The Heroine is Being Beaten: Freud, Sadomasochism, and Reading the Romance

Publication year
Style: A Quarterly Journal of Aesthetics, Poetics, Stylistics, and Literary Criticism

Rather than castigate legions of female readers as victims of false consciousness, so hopelessly coopted by patriarchy their very fantasies are oppressive, I propose another means of understanding the process by which these texts are read. In this endeavor, I turn to the work of early psychoanalysts Sigmund Freud, Wilhelm Stekel, and Havelock Ellis and of more recent revisionists Juliet Mitchell, Jessica Benjamin, Constance Penley, and Lynn Chancer, and examine sadomasochism as a means of understanding the dynamics of the popular romance narrative and as a model reading strategy for such works. Before examining a brief outline of the theory behind it and offering a reading of Linda Howard's Silhouette Desire novel McKenzie 's Mission, I would like to point out that the sadomasochism to which I refer is not the s/m dynamic of popular imagination, the whips-and-chains brand of sexuality. Rather, I examine sado-masochism as an element of power relations within a larger social context. (460)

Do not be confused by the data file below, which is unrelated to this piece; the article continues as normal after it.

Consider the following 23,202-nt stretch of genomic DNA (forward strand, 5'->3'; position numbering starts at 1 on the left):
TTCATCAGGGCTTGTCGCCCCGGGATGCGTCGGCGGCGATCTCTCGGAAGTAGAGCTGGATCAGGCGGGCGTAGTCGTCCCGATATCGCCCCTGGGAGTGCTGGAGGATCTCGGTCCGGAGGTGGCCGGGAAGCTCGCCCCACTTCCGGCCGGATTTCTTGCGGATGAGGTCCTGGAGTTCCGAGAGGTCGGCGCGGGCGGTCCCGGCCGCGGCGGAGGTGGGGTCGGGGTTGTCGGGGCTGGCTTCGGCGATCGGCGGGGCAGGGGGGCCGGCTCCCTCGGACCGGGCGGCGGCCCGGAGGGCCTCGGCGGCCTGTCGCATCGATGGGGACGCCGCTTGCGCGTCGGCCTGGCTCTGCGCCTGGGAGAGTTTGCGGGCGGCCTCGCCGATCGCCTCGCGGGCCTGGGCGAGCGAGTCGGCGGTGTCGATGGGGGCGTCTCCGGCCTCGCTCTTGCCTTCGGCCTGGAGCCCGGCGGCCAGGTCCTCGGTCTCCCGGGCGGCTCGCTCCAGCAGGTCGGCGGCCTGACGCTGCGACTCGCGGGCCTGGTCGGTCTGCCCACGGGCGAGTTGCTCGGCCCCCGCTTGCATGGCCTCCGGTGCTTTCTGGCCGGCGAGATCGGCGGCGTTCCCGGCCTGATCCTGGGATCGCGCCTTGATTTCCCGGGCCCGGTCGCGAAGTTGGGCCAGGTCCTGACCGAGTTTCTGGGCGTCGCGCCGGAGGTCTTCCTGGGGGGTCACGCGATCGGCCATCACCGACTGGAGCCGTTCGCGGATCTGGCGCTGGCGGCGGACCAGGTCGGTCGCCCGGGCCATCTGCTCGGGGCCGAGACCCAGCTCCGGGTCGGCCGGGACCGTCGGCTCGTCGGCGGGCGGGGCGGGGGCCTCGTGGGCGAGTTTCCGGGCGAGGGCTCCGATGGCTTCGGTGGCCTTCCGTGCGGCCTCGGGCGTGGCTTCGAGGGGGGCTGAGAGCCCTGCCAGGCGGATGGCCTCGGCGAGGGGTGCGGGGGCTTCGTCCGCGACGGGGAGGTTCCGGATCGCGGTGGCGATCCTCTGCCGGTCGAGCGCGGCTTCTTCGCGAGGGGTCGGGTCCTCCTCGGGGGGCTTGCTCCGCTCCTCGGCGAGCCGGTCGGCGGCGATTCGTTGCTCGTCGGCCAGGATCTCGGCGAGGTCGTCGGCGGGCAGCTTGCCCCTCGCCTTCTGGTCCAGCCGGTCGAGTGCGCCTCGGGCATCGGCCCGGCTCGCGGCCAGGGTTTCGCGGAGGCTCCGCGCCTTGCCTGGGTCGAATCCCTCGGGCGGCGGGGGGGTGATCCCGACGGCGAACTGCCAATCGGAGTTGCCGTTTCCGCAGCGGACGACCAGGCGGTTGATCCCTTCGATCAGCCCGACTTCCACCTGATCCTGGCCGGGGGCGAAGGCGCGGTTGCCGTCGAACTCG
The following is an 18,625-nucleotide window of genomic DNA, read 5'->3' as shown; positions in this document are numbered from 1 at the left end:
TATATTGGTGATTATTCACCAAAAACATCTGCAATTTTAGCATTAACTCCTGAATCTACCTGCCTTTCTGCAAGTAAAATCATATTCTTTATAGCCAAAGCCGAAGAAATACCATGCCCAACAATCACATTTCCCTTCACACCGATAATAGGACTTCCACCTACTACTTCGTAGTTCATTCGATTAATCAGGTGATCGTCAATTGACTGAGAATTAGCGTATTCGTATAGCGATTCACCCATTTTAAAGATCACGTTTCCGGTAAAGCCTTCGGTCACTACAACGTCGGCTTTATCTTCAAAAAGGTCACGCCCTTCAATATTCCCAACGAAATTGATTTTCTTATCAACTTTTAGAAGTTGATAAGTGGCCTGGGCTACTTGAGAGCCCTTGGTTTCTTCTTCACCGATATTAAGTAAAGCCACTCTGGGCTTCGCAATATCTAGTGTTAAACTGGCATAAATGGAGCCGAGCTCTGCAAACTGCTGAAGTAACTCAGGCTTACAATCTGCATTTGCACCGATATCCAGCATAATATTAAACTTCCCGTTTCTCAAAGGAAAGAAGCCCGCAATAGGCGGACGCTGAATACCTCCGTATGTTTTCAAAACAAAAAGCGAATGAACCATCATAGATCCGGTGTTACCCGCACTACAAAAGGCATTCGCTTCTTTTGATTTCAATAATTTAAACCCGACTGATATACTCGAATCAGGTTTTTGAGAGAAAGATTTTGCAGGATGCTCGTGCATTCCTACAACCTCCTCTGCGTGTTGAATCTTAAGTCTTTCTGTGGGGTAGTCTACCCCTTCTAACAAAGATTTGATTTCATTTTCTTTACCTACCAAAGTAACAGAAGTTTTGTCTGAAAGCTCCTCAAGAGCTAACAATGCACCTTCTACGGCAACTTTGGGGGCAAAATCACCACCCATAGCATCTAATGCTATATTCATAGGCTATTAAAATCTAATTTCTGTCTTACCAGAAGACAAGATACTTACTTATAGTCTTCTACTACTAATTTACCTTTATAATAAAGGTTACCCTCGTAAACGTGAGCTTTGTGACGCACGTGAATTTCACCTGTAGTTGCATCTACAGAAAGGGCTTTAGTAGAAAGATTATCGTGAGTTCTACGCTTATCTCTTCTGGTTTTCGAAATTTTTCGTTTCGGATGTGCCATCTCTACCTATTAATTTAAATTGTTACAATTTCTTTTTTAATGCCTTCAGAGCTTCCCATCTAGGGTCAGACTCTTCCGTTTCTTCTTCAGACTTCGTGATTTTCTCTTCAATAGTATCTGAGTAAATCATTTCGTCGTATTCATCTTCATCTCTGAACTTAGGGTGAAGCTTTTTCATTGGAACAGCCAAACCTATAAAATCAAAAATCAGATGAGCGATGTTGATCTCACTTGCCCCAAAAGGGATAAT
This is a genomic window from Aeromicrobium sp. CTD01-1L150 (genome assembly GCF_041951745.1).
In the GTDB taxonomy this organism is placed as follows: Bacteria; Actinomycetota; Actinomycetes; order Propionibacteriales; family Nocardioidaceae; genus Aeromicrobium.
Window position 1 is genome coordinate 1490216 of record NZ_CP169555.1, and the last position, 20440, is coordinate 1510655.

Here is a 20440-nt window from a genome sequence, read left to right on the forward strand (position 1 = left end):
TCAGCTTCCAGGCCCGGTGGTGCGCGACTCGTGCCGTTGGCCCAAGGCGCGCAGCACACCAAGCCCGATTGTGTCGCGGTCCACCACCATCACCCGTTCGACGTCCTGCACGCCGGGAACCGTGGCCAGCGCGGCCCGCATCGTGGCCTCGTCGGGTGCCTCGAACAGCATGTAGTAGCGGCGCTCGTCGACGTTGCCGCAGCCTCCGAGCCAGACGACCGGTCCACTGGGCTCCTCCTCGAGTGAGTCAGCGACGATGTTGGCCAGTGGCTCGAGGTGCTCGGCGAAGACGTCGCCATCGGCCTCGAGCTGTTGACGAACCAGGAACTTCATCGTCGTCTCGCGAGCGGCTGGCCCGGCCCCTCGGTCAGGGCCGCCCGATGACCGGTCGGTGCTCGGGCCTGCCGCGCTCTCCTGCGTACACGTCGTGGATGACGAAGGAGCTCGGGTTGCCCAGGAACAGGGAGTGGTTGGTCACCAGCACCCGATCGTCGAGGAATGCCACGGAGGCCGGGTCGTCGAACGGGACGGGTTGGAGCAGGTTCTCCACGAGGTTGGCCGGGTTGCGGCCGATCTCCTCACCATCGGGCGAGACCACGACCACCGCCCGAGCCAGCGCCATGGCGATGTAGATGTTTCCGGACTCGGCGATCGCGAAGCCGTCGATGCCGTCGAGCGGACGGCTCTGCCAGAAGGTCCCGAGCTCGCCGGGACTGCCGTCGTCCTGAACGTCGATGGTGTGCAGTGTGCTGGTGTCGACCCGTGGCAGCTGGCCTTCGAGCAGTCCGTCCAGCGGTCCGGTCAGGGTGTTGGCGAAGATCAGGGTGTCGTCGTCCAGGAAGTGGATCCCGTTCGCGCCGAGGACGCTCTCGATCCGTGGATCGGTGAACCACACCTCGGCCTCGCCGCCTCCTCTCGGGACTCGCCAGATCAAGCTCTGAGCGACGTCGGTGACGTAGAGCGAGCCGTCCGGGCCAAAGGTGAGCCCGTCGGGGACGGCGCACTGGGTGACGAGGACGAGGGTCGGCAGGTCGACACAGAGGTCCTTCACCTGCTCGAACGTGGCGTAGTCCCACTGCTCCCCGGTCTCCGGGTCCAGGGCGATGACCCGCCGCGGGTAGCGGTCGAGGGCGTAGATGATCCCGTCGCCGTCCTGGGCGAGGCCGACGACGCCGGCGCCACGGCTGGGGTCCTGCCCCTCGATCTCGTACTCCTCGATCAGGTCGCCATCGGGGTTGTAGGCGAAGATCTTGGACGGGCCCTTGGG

By emphasizing power as a dialectic and acknowledging the strength of the masochist, the paradigm of sadomasochism presents a strategy for reading and identification that does not position the reader regressively. It also explains the ways women gain a pleasure from texts they would never see as "masochistic" in the popular meaning of the word, but as empowering, however problematic that may appear to feminist readers and critics unfamiliar with the tropes and the modes in which they are read by fans of the genre. (470)